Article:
In July the Wall Street Journal had a short debate whether the fine by the European Commission on Intel has violated its (?) human rights. See: Has the EU Violated Intel’s Human Rights?; Intel Cites Human Rights In EU Fight On Antitrust; Do Companies Have Human Rights?) The articles inspired also many comments on the newspaper’s page and also on other sites. See for example: LANDE, R. H. (2009) Quick – Somebody Call Amnesty International! Intel Says EU Antitrust Fine Violated Human Rights. SSRN eLibrary.
In its application to the CFI (Case T-286/09), Intel argued that
“all or part of the Decision should be annulled on the basis that the Commission infringed essential procedural requirements during the administrative procedure, which materially infringed Intel’s rights of defence. In particular, the Commission failed:
- to grant Intel an oral hearing in relation to the Supplementary Statement of Objections and Letter of Facts, even though they raised entirely new allegations and referred to new evidence which feature prominently in the contested decision;
- to procure certain internal documents from the competitor for the case file, when requested to do so by the applicant notwithstanding that, in the applicant’s opinion, the documents:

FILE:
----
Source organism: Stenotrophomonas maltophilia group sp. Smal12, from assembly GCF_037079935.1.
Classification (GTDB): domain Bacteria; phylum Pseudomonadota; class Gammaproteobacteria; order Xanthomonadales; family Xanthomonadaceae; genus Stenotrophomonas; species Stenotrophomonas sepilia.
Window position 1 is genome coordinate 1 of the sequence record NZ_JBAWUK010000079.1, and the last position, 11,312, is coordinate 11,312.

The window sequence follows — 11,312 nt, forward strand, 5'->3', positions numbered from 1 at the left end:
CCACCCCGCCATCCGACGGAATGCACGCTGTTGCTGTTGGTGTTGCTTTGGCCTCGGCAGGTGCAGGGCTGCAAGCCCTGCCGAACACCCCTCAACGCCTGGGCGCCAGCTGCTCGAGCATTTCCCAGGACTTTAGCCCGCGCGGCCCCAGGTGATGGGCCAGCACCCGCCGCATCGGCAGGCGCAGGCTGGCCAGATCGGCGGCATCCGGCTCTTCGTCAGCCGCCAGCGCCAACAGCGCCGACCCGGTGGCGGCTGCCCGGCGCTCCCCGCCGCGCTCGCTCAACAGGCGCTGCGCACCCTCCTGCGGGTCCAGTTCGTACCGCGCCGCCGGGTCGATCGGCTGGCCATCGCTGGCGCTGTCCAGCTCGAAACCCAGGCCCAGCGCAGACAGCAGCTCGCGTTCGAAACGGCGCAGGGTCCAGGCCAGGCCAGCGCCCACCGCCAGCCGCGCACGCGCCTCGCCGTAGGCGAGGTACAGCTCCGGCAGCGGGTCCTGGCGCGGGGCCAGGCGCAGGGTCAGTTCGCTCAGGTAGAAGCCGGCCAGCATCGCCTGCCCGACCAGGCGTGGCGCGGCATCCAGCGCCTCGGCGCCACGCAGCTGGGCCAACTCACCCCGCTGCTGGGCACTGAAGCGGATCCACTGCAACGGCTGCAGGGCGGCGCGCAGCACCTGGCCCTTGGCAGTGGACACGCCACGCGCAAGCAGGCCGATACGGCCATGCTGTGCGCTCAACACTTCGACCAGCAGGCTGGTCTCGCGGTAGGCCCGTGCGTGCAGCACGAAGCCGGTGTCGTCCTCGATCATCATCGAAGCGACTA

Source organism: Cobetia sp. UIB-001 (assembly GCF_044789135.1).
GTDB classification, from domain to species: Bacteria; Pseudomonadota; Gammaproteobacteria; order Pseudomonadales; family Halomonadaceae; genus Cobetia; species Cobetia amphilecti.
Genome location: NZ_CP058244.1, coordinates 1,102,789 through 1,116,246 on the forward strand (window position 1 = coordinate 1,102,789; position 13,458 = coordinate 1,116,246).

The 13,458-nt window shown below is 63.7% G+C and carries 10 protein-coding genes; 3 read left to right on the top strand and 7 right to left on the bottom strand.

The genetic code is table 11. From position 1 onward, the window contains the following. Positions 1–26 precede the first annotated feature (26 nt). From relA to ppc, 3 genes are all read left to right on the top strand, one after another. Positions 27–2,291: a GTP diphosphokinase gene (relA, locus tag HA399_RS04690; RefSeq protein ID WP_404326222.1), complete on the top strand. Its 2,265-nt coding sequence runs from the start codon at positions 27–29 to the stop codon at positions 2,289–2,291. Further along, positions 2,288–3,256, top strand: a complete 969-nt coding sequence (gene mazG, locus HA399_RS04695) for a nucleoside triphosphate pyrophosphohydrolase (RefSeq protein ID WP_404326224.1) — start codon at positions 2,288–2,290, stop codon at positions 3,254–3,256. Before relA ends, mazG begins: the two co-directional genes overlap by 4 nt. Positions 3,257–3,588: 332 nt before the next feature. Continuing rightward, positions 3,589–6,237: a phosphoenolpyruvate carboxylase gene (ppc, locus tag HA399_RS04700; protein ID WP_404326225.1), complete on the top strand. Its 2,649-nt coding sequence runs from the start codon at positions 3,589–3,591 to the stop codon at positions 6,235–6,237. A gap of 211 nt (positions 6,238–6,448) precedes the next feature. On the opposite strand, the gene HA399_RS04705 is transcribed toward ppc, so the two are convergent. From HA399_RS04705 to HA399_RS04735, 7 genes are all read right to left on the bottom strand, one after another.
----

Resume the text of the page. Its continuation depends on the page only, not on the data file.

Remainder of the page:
(i) were directly relevant to the Commission’s allegations against Intel,
(ii) were potentially exculpatory of Intel and
(iii) had been identified by Intel with precision;
to make a proper note of its meeting with a key witness from one of Intel’s customers, who was highly likely to have given exculpatory evidence.”
Today the European Commission published its decision. 518 pages long. On page 515, the decision sais: “Intel has submitted that its annual turnover in the business year ending 29 December 2008 was EUR 25 555 million (USD 37 586 million). The final amount of the fine to be imposed on Intel should therefore be EUR 1 060 000 000.” (paras. 1082 and 1083). This means that the fine was about 4,15% of the pervious year’s turnover.
In the application before the CFI Intel argues that: “… the fine of EUR 1 060 000 000 (the largest ever fine imposed upon a single firm by the Commission) is manifestly disproportionate given that the Commission fails to establish any consumer harm or foreclosure of the competitors.”